Brexit offers car industry nothing, lobby group warns
Investment in car sector has halved in last year amid uncertainty over UK leaving EU
Nissan car plant in Sunderland: Japanese ambassador to UK said firm would not quit Britain,but was facing “difficulties” over Brexit. Photograph: Nigel Roddis
British car manufacturers have warned Theresa May there is “no Brexit dividend” for the industry, with investment in the motor trade and thousands of jobs at risk unless the government rethinks its red lines in negotiations.
Investment in the car industry has halved over the past year amid uncertainty over Brexit, an industry lobby group says.
Public announcements of fresh investments into new plant, machinery, models and model development fell to £347 million (€394 million) between January and June 21st, down from £647 million in the first half of 2017.
“There is growing frustration in global boardrooms at the slow pace of [Brexit] negotiations,” said Mike Hawes, head of what is Britain’s main car lobby group, the Society of Motor Manufacturers and Traders.
And in the starkest warning yet from a single business sector, the car lobby told the government it needs “as a minimum” to remain in the customs union with a deal that delivers “single market benefits”.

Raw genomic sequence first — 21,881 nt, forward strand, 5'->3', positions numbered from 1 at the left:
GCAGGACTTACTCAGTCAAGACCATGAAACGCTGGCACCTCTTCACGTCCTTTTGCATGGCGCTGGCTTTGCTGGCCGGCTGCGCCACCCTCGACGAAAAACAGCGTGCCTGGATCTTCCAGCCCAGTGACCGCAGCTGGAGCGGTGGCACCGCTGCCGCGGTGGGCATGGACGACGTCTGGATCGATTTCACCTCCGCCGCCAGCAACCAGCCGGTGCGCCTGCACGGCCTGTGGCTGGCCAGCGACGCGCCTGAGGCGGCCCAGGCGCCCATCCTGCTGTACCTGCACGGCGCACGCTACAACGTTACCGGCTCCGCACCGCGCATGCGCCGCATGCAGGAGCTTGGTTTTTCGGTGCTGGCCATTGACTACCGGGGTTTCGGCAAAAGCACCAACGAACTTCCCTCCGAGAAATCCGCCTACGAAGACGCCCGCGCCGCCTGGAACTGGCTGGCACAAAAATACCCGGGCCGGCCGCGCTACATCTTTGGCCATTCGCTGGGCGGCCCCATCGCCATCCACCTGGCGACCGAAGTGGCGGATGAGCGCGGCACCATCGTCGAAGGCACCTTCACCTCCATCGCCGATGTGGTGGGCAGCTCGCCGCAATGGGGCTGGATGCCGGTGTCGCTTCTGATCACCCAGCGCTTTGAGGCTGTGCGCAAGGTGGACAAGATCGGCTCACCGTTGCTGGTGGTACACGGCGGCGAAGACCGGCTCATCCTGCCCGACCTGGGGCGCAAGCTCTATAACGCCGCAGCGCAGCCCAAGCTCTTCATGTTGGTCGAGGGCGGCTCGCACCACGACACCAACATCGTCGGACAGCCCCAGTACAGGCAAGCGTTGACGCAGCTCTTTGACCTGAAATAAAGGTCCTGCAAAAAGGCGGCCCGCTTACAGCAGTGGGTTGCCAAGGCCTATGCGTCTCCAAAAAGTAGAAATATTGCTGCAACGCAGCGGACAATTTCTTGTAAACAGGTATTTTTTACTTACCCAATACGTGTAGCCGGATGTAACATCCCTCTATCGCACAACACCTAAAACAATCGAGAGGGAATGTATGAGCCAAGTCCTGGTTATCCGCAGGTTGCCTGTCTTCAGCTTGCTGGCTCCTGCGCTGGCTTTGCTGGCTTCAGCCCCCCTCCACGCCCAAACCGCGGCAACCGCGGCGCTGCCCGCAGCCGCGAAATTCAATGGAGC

“There is no Brexit dividend for our industry,” said Mr Hawes. He said Brexit uncertainty was hitting investment and repeated calls for the UK to stay in the customs union until the government came up with a “credible plan B”.
Mr Hawes said he made “no apologies” for making the industry’s position clear and disagreed with politicians who felt big business should butt out at a critical time in negotiations.
At a day-long automotive summit, industry leaders lined up to warn of the perils Brexit uncertainty was causing. BMW, which employs 8,000 people in the UK, said it needed to know by the end of the summer what the Brexit strategy was as that was when key decisions would be made by the manufacturer.
Mr Hawes said that companies would not close down overnight but added it would be “death by a thousand cuts” if the government did not change its red lines of quitting the customs union and the single market.
The car industry is particularly vulnerable because it operates “just in time” production, where parts are sourced from all over the EU and often delivered to production lines with hours to spare. The system saves on the huge cost of maintaining stocks, but leaves carmakers vulnerable to disruptions at ports.
Honda told the Financial Times on Tuesday that it stored only enough parts to keep its Honda Civic production line in Swindon going for 36 hours. The car giant added it would need a warehouse the size of 42 football pitches to keep enough parts in stock to last for just nine days.
The Japanese ambassador to the UK said Nissan would not quit Britain, but like all manufacturers was facing “difficulties” in making investment decisions while Brexit uncertainty prevails.
“No manufacturing company I know . . . has expended their capacity since Brexit because the uncertainty is there,” Koji Tsuruoka said. – Guardian